In April 2013, my mother went into the hospital for chest pains. Four days later, she underwent heart surgery. With every complication possible, she’s remained in medical care ever since. The majority of my immediate family’s 2013 was spent living in the hospital with my mother, monitoring every vital sign, procedure, and medication. We spent endless nights sleeping (or not sleeping) in a chair next to her bed, being woken by nurses getting vitals, giving meds, or taking blood. Meanwhile, machine alarms and alerts went off while an oxygen machine hummed.
My mother retired from the government and has good insurance. But insurance can only cover so much. Medicare eventually runs out. And it has.
That being said, today we have to bring my mother home. To prepare, I’ve spent the last week gutting her home — sorting through every box, cabinet, and drawer she owns. I cleared the bookshelves of trinkets and things I doubt she remembers she has. The house needs to be not just clean but sterile, so I’ve washed, folded and sorted every piece of linen she owns.
The dressers have been cleaned with bleach. When my mom arrives, the house needs to accommodate for a wheelchair and hopefully, someday, a walker. So my husband built a ramp. He also replaced a wall in bathroom, fixed cabinet doors, replaced the HVAC filter, and reset the commode. I brought in carpet cleaners, upholstery cleaners, exterminators, plus a professional cleaning service to sanitize everything. I had to be sure there wasn’t a spot untouched and that the entire space had been scrubbed to its cleanest. After everything was said and done, I thought I would collapse from exhaustion. But that’s not the toughest part.
Next up are my mother’s medications, which I’m terrified about. My mom is on so many medicines that, now, must be administered by us: blood thinners, three blood pressure medicines given three times a day, meds for her heart rate, potassium — the list goes on and on. My trip to the pharmacy is one I’m blocking off a good deal of time for. After I receive instructions for administering them, I’ll create a chart to stay on track.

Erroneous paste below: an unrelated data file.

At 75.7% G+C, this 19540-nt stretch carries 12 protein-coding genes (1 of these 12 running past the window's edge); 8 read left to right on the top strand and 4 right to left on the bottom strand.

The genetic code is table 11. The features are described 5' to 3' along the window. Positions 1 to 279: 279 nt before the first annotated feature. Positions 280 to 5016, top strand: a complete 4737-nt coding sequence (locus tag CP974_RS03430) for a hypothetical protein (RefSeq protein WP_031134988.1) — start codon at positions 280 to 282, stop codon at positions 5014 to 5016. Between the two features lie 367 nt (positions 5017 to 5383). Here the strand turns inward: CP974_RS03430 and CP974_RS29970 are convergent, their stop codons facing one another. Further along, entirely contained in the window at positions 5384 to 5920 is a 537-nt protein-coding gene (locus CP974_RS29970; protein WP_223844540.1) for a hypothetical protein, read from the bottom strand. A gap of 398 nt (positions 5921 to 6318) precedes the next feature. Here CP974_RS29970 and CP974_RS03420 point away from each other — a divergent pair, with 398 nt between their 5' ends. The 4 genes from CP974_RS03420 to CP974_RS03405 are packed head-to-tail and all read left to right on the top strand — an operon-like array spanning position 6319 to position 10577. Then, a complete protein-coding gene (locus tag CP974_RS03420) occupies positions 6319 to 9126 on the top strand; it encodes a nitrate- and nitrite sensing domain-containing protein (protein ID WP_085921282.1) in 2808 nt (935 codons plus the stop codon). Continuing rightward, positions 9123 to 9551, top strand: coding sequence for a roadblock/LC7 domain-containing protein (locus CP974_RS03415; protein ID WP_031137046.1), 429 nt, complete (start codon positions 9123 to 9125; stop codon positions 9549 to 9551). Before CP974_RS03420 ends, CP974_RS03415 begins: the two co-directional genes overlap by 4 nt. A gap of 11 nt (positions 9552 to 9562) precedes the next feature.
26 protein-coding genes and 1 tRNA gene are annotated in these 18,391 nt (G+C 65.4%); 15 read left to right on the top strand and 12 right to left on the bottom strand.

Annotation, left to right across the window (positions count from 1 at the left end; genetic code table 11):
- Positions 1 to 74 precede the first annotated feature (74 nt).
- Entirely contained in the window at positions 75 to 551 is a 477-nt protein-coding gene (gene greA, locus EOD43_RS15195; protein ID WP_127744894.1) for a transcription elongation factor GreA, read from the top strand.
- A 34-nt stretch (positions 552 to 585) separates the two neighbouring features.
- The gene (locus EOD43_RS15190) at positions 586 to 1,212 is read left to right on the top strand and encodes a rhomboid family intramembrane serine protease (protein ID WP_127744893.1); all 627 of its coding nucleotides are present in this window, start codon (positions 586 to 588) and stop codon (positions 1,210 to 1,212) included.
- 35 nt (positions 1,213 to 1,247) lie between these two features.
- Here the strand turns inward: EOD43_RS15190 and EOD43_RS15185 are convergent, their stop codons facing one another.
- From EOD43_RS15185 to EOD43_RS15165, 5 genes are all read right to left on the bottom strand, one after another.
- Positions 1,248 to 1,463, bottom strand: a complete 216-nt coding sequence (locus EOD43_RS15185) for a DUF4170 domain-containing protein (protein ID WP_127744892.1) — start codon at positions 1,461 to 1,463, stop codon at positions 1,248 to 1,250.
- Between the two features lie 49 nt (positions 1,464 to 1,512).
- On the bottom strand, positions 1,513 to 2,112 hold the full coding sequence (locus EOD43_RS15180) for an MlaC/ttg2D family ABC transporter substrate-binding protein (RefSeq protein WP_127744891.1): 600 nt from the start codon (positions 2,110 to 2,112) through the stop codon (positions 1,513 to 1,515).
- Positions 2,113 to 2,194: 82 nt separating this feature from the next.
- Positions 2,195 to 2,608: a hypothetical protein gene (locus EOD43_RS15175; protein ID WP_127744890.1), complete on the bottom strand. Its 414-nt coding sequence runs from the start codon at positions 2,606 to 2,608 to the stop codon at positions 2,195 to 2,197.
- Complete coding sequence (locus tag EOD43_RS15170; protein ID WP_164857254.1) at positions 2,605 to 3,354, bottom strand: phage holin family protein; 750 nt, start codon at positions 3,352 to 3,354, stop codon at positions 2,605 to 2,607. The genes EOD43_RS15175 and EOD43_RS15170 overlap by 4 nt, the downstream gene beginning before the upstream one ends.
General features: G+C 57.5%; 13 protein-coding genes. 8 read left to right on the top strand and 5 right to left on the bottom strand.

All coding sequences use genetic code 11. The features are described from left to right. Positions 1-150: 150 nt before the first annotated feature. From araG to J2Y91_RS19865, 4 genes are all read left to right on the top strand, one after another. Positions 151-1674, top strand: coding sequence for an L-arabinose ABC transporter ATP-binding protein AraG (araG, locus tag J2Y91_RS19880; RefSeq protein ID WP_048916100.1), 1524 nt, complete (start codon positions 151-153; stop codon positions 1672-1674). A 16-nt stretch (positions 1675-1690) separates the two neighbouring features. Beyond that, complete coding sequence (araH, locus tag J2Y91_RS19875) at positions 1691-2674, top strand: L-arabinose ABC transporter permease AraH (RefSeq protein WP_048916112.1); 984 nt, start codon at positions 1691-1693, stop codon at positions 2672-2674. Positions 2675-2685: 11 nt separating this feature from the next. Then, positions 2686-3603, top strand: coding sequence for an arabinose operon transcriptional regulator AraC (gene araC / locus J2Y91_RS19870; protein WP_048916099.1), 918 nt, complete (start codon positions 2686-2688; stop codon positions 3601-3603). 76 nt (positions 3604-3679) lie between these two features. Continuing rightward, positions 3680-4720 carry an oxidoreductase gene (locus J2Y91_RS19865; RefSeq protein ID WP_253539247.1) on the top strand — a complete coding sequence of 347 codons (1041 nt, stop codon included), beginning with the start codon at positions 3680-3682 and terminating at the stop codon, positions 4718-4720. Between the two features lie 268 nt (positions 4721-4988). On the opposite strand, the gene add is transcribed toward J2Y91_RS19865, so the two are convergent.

Through this entire experience, I have learned more about medicines, procedures, and the medical world than I ever wanted to know. Life as we knew it had changed in 2013 and will change again as we kids become her full-time caregivers. She lives here with me, so I’m trying my best to get prepared — but I can’t help but feel as if I’ve overlooked something.
Today begins a new chapter in our lives. Despite my uncertainty, it brings hope and a belief that anything is possible.
My mother hasn’t spent a night in her own bed since April 19, 2013. Starting today, she will sleep in her own bed. She will be able to see her grandchildren every day, and be surrounded by family and those her love her at all times. It is a miracle she has come this far. So, today is a beautiful day. One filled with gratitude ( and a little fear). Today is the day my mother gets to come home.
Find out more about this Fumbling Mom!
Read More at the FumblingMom.com
Check out my music and more at JoDeeMessina.com